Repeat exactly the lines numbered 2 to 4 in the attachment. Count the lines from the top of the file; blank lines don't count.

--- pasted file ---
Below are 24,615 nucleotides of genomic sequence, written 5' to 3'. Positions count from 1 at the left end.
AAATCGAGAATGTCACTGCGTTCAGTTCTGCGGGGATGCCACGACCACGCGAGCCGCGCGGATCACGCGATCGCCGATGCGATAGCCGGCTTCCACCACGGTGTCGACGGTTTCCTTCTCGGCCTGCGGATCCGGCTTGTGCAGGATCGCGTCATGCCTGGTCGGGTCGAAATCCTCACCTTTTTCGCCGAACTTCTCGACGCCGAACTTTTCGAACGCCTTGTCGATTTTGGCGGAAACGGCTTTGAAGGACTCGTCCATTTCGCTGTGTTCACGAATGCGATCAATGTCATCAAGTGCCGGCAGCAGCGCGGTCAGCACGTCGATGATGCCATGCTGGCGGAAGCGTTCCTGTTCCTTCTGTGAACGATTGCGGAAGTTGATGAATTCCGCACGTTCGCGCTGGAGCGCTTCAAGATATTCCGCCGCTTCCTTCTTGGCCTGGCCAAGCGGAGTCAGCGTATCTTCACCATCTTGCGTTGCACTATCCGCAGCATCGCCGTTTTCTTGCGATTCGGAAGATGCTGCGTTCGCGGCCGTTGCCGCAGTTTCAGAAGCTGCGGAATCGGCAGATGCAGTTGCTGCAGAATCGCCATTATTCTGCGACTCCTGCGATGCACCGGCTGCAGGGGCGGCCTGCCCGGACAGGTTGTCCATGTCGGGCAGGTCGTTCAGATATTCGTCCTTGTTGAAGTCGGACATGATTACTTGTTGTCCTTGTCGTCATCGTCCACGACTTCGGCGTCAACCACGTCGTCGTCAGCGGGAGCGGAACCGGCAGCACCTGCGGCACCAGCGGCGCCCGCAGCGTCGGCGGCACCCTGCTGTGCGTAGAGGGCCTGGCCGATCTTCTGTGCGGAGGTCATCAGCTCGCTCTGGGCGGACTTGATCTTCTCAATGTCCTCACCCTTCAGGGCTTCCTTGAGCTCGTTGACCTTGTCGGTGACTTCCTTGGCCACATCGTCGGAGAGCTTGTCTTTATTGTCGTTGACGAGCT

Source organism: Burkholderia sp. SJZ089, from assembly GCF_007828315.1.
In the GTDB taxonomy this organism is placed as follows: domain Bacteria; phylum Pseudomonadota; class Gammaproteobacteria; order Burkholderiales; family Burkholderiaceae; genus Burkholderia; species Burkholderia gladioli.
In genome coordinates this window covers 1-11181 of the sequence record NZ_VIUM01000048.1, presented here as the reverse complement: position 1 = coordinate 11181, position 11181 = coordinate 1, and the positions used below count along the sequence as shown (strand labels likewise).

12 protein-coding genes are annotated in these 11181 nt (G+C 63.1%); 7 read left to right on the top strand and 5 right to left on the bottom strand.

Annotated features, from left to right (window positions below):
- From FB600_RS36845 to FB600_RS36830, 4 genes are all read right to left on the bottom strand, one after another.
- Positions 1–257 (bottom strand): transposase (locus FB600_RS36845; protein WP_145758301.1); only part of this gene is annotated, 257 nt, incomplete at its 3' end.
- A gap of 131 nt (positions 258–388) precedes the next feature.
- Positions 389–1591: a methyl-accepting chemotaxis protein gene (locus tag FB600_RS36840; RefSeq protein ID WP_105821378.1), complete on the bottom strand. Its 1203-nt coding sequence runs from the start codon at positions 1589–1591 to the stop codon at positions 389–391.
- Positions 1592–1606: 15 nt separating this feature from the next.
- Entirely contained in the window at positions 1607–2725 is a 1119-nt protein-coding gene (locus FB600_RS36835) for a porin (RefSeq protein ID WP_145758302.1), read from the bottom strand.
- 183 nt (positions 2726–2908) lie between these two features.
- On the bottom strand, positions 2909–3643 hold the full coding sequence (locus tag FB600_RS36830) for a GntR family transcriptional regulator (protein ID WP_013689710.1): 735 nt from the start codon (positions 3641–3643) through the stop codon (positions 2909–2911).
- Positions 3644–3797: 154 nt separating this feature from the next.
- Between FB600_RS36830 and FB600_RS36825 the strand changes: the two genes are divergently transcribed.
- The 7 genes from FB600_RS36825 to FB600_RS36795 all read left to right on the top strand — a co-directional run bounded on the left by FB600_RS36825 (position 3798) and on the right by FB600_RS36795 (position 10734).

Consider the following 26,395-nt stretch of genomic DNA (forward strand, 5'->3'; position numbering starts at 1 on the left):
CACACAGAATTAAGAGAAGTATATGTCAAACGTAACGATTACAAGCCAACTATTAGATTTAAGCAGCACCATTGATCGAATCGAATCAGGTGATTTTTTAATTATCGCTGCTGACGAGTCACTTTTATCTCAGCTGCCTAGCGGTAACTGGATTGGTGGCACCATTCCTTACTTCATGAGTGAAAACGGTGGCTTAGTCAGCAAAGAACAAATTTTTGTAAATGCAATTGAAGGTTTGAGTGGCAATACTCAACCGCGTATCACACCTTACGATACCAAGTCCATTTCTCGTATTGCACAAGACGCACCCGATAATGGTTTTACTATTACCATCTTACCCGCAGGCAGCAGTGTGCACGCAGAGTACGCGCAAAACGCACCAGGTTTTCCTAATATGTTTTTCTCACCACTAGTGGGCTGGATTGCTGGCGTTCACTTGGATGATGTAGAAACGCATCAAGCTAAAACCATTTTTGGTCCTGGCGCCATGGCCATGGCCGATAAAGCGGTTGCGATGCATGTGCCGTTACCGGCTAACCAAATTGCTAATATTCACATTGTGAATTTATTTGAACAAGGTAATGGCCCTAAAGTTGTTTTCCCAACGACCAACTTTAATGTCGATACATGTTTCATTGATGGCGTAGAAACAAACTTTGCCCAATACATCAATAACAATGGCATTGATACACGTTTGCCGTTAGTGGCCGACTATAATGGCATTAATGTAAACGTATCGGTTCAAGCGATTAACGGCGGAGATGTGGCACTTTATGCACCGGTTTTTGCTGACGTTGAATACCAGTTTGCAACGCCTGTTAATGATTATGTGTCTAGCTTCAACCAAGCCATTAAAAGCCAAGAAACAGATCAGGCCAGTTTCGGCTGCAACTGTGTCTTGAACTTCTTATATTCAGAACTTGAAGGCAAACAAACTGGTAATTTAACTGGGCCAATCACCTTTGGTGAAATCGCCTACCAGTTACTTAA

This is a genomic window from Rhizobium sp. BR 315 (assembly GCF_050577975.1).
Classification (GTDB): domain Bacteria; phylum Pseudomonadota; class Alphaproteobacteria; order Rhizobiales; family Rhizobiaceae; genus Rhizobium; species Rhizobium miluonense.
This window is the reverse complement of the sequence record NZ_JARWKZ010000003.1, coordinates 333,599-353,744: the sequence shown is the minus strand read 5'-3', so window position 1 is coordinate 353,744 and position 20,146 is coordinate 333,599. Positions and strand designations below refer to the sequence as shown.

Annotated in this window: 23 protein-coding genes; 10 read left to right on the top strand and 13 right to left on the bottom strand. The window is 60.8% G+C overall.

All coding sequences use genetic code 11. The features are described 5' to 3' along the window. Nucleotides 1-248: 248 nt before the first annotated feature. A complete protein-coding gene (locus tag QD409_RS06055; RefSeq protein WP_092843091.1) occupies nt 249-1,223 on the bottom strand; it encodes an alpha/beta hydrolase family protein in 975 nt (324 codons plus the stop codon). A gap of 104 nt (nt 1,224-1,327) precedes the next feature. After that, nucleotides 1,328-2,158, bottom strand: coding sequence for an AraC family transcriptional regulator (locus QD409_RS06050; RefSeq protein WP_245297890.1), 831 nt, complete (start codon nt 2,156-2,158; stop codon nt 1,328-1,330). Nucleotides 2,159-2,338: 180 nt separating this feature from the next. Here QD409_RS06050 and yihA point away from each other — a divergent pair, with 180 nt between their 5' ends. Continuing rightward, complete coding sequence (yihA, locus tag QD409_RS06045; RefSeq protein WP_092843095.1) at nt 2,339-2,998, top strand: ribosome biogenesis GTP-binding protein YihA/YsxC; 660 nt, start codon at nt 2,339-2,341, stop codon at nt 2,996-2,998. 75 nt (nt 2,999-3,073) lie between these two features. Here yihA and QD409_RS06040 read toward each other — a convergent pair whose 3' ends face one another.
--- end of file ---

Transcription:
AAATCGAGAATGTCACTGCGTTCAGTTCTGCGGGGATGCCACGACCACGCGAGCCGCGCGGATCACGCGATCGCCGATGCGATAGCCGGCTTCCACCACGGTGTCGACGGTTTCCTTCTCGGCCTGCGGATCCGGCTTGTGCAGGATCGCGTCATGCCTGGTCGGGTCGAAATCCTCACCTTTTTCGCCGAACTTCTCGACGCCGAACTTTTCGAACGCCTTGTCGATTTTGGCGGAAACGGCTTTGAAGGACTCGTCCATTTCGCTGTGTTCACGAATGCGATCAATGTCATCAAGTGCCGGCAGCAGCGCGGTCAGCACGTCGATGATGCCATGCTGGCGGAAGCGTTCCTGTTCCTTCTGTGAACGATTGCGGAAGTTGATGAATTCCGCACGTTCGCGCTGGAGCGCTTCAAGATATTCCGCCGCTTCCTTCTTGGCCTGGCCAAGCGGAGTCAGCGTATCTTCACCATCTTGCGTTGCACTATCCGCAGCATCGCCGTTTTCTTGCGATTCGGAAGATGCTGCGTTCGCGGCCGTTGCCGCAGTTTCAGAAGCTGCGGAATCGGCAGATGCAGTTGCTGCAGAATCGCCATTATTCTGCGACTCCTGCGATGCACCGGCTGCAGGGGCGGCCTGCCCGGACAGGTTGTCCATGTCGGGCAGGTCGTTCAGATATTCGTCCTTGTTGAAGTCGGACATGATTACTTGTTGTCCTTGTCGTCATCGTCCACGACTTCGGCGTCAACCACGTCGTCGTCAGCGGGAGCGGAACCGGCAGCACCTGCGGCACCAGCGGCGCCCGCAGCGTCGGCGGCACCCTGCTGTGCGTAGAGGGCCTGGCCGATCTTCTGTGCGGAGGTCATCAGCTCGCTCTGGGCGGACTTGATCTTCTCAATGTCCTCACCCTTCAGGGCTTCCTTGAGCTCGTTGACCTTGTCGGTGACTTCCTTGGCCACATCGTCGGAGAGCTTGTCTTTATTGTCGTTGACGAGCT

Source organism: Burkholderia sp. SJZ089, from assembly GCF_007828315.1.
In the GTDB taxonomy this organism is placed as follows: domain Bacteria; phylum Pseudomonadota; class Gammaproteobacteria; order Burkholderiales; family Burkholderiaceae; genus Burkholderia; species Burkholderia gladioli.